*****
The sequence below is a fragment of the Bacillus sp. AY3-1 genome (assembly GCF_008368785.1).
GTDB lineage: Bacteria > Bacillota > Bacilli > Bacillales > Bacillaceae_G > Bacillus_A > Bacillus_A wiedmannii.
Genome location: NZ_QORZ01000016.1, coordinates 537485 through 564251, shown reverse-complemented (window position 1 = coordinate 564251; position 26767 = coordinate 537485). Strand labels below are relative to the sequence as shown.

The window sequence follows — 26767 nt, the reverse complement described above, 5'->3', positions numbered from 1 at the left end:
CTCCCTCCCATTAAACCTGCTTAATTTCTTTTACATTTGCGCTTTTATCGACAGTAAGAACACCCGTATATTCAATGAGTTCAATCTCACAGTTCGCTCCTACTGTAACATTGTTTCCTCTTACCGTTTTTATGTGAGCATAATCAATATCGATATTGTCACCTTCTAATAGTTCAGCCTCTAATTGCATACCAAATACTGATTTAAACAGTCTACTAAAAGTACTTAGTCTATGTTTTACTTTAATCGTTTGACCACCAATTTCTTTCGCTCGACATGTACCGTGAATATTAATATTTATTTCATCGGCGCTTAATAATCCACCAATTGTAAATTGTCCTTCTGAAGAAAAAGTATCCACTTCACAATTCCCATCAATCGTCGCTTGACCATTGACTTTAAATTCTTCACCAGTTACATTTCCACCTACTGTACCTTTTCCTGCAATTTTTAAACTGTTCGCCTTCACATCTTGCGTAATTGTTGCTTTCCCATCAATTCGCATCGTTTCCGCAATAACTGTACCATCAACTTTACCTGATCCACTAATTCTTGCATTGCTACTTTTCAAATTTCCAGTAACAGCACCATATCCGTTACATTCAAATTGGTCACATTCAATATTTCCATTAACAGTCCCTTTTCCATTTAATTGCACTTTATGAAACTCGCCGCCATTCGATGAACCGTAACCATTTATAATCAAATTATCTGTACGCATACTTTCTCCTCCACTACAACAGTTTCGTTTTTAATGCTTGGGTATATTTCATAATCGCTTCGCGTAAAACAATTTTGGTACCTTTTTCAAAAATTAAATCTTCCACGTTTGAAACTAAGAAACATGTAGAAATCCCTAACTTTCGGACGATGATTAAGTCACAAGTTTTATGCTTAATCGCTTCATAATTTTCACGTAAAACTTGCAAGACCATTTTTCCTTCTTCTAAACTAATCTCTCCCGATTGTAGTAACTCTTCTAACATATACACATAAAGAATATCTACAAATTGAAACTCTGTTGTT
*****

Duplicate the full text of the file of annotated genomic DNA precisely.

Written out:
The sequence below is a fragment of the Bacillus sp. AY3-1 genome (assembly GCF_008368785.1).
GTDB lineage: Bacteria > Bacillota > Bacilli > Bacillales > Bacillaceae_G > Bacillus_A > Bacillus_A wiedmannii.
Genome location: NZ_QORZ01000016.1, coordinates 537485 through 564251, shown reverse-complemented (window position 1 = coordinate 564251; position 26767 = coordinate 537485). Strand labels below are relative to the sequence as shown.

The window sequence follows — 26767 nt, the reverse complement described above, 5'->3', positions numbered from 1 at the left end:
CTCCCTCCCATTAAACCTGCTTAATTTCTTTTACATTTGCGCTTTTATCGACAGTAAGAACACCCGTATATTCAATGAGTTCAATCTCACAGTTCGCTCCTACTGTAACATTGTTTCCTCTTACCGTTTTTATGTGAGCATAATCAATATCGATATTGTCACCTTCTAATAGTTCAGCCTCTAATTGCATACCAAATACTGATTTAAACAGTCTACTAAAAGTACTTAGTCTATGTTTTACTTTAATCGTTTGACCACCAATTTCTTTCGCTCGACATGTACCGTGAATATTAATATTTATTTCATCGGCGCTTAATAATCCACCAATTGTAAATTGTCCTTCTGAAGAAAAAGTATCCACTTCACAATTCCCATCAATCGTCGCTTGACCATTGACTTTAAATTCTTCACCAGTTACATTTCCACCTACTGTACCTTTTCCTGCAATTTTTAAACTGTTCGCCTTCACATCTTGCGTAATTGTTGCTTTCCCATCAATTCGCATCGTTTCCGCAATAACTGTACCATCAACTTTACCTGATCCACTAATTCTTGCATTGCTACTTTTCAAATTTCCAGTAACAGCACCATATCCGTTACATTCAAATTGGTCACATTCAATATTTCCATTAACAGTCCCTTTTCCATTTAATTGCACTTTATGAAACTCGCCGCCATTCGATGAACCGTAACCATTTATAATCAAATTATCTGTACGCATACTTTCTCCTCCACTACAACAGTTTCGTTTTTAATGCTTGGGTATATTTCATAATCGCTTCGCGTAAAACAATTTTGGTACCTTTTTCAAAAATTAAATCTTCCACGTTTGAAACTAAGAAACATGTAGAAATCCCTAACTTTCGGACGATGATTAAGTCACAAGTTTTATGCTTAATCGCTTCATAATTTTCACGTAAAACTTGCAAGACCATTTTTCCTTCTTCTAAACTAATCTCTCCCGATTGTAGTAACTCTTCTAACATATACACATAAAGAATATCTACAAATTGAAACTCTGTTGTT